Friday, October 10, 2014

the fields of London

My team has been praying for several years about moving to Camden. Camden is actually the first place I stayed in London; when my grandparents brought me to university here over four years ago, we stayed at the Holiday Inn on Camden Lock. It has also been a place of influence - in politics, fashion, music, art, and more - for decades. We have been going to Camden every week for my whole time on the team, because God has told us to invest in Camden. And we believe that the next step is to move to Camden, where we can sow more seeds for Christ and influence the artistic scene (and maybe some other areas, as well. Who are we to limit God?).

Because of all of this, I have been praying that God would open up doors for me in Camden, even if it makes me uncomfortable. I'm pretty comfortable talking to women in the streets and market stalls, having friendly conversations on public transport, and stopping people on the streets. But I'm not as comfortable going into places that I deem "Man World." And there is one guitar shop in Camden that I definitely think is "Man World." It has tiny replicas of famous musicians' guitars in the windows, rock music playing, and lots of grungy looking men jamming in the middle of the shop. Yesterday, for some reason, I stopped to look a little bit more closely. Juliette, who was leading the time of prayer in Camden, told me that I could go in if I wanted. Then one of our students sauntered in, and I knew that I had to follow him. He disappeared into the back of the shop, and left me with the shopkeeper and several of the people who were hanging out and playing guitar. The biggest shock for me was that they actually started talking to me before I could say anything.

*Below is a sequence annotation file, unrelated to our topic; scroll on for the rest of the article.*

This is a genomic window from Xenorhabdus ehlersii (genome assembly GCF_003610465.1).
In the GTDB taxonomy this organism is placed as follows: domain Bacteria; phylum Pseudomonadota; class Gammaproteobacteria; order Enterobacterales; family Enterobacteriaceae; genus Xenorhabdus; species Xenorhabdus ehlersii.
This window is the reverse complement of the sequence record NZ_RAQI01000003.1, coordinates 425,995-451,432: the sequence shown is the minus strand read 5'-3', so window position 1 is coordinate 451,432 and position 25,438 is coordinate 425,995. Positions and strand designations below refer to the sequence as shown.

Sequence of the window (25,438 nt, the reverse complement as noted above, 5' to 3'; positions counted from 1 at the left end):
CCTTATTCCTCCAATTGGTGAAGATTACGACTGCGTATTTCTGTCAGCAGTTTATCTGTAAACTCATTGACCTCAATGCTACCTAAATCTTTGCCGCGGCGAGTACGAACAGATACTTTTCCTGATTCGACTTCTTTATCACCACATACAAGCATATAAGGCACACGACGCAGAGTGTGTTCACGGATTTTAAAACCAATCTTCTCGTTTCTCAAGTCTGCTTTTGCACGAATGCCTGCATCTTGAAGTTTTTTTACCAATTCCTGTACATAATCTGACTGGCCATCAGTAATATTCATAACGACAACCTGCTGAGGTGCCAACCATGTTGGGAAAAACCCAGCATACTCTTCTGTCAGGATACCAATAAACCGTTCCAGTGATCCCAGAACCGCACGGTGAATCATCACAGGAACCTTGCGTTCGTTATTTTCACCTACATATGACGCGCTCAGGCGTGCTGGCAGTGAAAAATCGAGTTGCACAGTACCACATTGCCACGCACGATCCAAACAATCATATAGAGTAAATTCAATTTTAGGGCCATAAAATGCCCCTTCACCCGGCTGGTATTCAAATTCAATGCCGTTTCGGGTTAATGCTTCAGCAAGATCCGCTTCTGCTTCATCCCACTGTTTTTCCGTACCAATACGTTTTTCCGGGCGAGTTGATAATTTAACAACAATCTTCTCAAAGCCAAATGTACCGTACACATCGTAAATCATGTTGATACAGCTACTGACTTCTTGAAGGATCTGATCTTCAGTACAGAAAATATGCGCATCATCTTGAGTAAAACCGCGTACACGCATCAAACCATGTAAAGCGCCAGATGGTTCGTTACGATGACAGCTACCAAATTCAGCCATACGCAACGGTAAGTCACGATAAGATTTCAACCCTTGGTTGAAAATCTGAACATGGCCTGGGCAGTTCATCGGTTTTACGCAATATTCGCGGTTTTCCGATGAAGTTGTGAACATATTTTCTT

In John 4:35-36, it says, "Do you not say, 'There are yet four months, then comes the harvest'? Look, I tell you, lift up your eyes, and see that the fields are white for harvest. Already the one who reaps is receiving wages and gathering fruit for eternal life, so that sower and reaper may rejoice together."

When I had been praying for Camden and asking God to open up doors for me there, I had assumed that God would have to push a boulder from in front of the door, and that I'd have to help push. I had prepared myself mentally for a lot of rejection and effort before I even had one conversation. But in the guitar shop, I met people who wanted to talk to me. When they found out that I was a Christian, instead of immediately dismissing me, the way people do in other parts of London, they actually began to ask me more questions. They asked me to come back to the shop later in the day (which I did) to talk to their manager, who was also a Christian. He invited me to his church, and I got to talk to the guys in the shop more about what they do in Camden.

It seems silly to me now that I tried to prepare myself to do God's work without counting on God to step in. It seems silly that I was ready to work for a harvest when the harvest could be ready now. And I am in awe of how God worked, of His answer to my prayers, and of the openness that I found in Camden yesterday.

I am going to continue to ask God to prepare the way for me in Camden, and for wherever else He is leading me in this time, but I am also expectant that He will surprise me and exceed my expectations, which often forget to take into account how awesome my God is. I also invite you guys to pray with me for Camden, for a house that my team can fit into and afford (but, as long as we're asking in faith, that it will also have space for us to do our art and to expand our team), and that God will open the doors in churches, in businesses, and with individuals for us to continue to take Camden for His Kingdom.

 DJ Grandpa, one of the street performers who has popped up by the tube in Camden.

Worship under a bridge in Camden.

 Caroline, from Bath, whom I met in the guitar shop.